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Data from: Effects of experimental warming on biodiversity depend on ecosystem type and local species composition

Citation

Gruner, Daniel S. et al. (2016), Data from: Effects of experimental warming on biodiversity depend on ecosystem type and local species composition, Dryad, Dataset, https://doi.org/10.5061/dryad.f5r3k

Abstract

Climatic warming is a primary driver of change in ecosystems worldwide. Here, we synthesize responses of species richness and evenness from 187 experimental warming studies in a quantitative meta-analysis. We asked 1) whether effects of warming on diversity were detectable and consistent across terrestrial, freshwater and marine ecosystems, 2) if effects on diversity correlated with intensity, duration, and experimental unit size of temperature change manipulations, and 3) whether these experimental effects on diversity interacted with ecosystem types. Using multilevel mixed linear models and model averaging, we also tested the relative importance of variables that described uncontrolled environmental variation and attributes of experimental units. Overall, experimental warming reduced richness across ecosystems (mean log-response ratio = –0.091, 95% bootstrapped CI: –0.13, –0.05) representing an 8.9% decline relative to ambient temperature treatments. Richness did not change in response to warming in freshwater systems, but was more strongly negative in terrestrial (–11.8%) and marine (–10.5%) experiments. In contrast, warming impacts on evenness were neutral overall and in aquatic systems, but weakly negative on land (7.6%). Intensity and duration of experimental warming did not explain variation in diversity responses, but negative effects on richness were stronger in smaller experimental units, particularly in marine systems. Model-averaged parameter estimation confirmed these main effects while accounting for variation in latitude, ambient temperature at the sites of manipulations, venue (field versus lab), community trophic type, and whether experiments were open or closed to colonization. These analyses synthesize extensive experimental evidence showing declines in local richness with increased temperature, particularly in terrestrial and marine communities. However, the more variable effects of warming on evenness were better explained by the random effect of site identity, suggesting that effects on species’ relative abundances were contingent on local species composition.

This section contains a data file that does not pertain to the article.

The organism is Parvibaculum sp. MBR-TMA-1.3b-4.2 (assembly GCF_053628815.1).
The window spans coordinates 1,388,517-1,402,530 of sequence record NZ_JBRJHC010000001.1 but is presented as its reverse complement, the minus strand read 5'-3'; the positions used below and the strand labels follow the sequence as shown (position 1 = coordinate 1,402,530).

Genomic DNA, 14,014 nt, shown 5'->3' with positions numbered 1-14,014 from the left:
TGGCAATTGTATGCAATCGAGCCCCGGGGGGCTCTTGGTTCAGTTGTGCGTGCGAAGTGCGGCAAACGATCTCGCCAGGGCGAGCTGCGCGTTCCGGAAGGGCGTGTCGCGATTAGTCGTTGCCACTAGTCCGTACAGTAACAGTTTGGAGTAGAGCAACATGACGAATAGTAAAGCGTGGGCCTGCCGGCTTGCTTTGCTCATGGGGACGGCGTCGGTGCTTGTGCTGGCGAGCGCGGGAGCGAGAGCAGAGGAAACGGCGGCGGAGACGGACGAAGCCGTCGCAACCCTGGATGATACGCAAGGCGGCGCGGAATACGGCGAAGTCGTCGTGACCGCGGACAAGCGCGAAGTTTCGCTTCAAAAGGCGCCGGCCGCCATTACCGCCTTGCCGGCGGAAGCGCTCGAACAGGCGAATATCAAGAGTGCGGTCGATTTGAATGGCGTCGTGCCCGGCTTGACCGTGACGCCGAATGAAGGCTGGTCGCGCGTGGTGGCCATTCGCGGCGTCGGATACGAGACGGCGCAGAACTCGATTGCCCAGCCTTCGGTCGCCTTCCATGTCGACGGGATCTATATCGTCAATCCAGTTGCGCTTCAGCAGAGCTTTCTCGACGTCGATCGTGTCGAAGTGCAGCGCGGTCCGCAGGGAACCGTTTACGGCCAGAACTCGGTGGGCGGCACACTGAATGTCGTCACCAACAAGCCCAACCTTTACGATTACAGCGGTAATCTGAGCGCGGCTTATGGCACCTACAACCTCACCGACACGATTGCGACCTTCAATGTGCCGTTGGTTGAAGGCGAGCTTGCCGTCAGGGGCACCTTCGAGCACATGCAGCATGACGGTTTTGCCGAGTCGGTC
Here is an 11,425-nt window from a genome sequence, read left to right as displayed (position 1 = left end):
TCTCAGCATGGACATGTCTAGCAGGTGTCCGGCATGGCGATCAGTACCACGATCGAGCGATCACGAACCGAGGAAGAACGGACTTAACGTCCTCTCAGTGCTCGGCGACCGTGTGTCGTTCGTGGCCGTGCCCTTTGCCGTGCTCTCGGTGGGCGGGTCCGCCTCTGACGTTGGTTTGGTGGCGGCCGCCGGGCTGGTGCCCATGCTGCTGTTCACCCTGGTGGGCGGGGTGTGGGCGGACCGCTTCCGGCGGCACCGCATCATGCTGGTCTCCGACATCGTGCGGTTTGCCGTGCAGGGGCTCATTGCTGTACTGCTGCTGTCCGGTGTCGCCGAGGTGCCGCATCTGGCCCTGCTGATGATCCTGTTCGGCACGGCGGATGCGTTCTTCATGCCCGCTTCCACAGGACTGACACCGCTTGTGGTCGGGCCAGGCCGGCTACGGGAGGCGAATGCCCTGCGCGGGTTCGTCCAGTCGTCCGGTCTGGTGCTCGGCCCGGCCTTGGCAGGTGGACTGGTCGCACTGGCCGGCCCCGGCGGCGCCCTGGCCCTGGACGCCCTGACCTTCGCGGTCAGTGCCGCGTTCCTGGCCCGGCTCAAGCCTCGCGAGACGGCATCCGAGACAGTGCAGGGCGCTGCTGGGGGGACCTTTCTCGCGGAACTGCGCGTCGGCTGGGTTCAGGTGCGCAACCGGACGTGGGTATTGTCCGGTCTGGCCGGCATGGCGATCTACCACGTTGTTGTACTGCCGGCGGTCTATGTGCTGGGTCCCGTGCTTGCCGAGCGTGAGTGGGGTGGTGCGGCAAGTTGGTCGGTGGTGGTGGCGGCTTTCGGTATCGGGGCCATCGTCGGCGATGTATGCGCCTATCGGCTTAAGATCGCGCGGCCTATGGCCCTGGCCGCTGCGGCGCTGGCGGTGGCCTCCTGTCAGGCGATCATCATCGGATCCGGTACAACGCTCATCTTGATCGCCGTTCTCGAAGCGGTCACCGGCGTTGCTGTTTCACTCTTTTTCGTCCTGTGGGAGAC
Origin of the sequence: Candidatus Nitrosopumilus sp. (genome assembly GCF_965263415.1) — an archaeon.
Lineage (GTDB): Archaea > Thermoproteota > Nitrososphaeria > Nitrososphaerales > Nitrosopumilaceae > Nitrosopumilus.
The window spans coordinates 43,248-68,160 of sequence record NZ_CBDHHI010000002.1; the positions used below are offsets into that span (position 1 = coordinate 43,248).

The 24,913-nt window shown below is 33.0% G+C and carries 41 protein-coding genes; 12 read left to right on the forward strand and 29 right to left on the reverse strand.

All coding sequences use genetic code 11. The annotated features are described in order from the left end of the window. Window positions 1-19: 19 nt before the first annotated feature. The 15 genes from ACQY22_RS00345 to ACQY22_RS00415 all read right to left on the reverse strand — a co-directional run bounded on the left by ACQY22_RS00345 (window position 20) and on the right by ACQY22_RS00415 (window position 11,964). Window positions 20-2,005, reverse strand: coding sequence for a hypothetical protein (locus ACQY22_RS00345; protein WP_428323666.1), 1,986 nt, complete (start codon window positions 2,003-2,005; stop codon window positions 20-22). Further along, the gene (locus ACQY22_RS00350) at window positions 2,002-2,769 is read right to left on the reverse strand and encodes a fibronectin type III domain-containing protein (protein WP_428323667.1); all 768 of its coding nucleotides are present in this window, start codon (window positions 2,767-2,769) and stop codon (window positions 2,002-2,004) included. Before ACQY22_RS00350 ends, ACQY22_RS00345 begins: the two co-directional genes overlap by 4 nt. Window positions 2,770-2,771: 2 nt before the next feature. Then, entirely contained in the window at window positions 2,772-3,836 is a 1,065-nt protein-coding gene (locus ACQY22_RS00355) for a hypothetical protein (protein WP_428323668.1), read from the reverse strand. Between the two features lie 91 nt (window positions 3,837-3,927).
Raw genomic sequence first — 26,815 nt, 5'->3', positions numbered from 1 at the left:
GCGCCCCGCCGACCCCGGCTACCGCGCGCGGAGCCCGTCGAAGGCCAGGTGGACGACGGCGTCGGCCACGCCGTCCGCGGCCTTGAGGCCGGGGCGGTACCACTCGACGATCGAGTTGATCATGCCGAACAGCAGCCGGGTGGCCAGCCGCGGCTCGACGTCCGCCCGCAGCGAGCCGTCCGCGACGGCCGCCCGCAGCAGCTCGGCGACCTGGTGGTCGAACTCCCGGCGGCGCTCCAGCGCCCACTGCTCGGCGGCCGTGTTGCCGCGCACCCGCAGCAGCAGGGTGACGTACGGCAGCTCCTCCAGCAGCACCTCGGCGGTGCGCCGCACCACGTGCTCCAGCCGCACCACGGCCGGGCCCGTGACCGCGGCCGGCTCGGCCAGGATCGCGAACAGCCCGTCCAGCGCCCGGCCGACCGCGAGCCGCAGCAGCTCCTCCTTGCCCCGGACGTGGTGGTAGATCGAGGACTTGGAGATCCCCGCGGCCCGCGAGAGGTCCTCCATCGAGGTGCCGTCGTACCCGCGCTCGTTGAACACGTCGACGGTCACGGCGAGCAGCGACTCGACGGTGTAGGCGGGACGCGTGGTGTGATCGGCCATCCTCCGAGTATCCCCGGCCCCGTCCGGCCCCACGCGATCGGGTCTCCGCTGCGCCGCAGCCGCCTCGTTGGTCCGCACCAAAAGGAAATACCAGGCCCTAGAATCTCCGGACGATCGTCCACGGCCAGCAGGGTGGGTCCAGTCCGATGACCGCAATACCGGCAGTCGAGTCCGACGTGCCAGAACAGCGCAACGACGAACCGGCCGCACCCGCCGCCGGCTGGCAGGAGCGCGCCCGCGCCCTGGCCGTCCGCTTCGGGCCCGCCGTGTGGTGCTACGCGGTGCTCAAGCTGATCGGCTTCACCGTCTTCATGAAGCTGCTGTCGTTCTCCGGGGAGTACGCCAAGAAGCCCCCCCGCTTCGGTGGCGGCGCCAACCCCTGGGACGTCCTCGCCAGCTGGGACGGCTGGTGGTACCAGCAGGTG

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Funding

National Science Foundation, Award: 1065098